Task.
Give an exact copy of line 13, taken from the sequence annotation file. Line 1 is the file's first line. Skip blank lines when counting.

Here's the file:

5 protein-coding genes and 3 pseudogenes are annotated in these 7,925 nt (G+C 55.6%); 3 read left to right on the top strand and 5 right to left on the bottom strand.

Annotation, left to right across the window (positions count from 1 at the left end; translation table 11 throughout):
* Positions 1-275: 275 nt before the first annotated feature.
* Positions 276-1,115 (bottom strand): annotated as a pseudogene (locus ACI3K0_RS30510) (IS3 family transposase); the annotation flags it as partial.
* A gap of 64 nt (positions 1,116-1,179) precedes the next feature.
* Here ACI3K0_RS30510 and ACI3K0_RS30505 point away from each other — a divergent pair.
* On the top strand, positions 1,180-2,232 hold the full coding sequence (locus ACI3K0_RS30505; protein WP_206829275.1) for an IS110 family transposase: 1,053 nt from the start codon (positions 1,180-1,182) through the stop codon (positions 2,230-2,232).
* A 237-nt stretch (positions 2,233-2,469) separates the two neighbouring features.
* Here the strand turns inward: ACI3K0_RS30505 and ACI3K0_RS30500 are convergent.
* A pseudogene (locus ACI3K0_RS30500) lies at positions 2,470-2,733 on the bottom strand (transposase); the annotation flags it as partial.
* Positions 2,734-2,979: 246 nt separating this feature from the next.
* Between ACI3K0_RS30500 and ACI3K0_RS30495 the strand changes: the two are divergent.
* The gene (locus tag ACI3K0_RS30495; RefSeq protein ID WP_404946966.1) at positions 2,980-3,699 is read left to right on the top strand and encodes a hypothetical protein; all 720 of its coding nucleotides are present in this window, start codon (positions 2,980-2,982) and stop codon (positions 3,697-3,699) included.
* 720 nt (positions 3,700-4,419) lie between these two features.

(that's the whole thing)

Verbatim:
* The gene (locus tag ACI3K0_RS30495; RefSeq protein ID WP_404946966.1) at positions 2,980-3,699 is read left to right on the top strand and encodes a hypothetical protein; all 720 of its coding nucleotides are present in this window, start codon (positions 2,980-2,982) and stop codon (positions 3,697-3,699) included.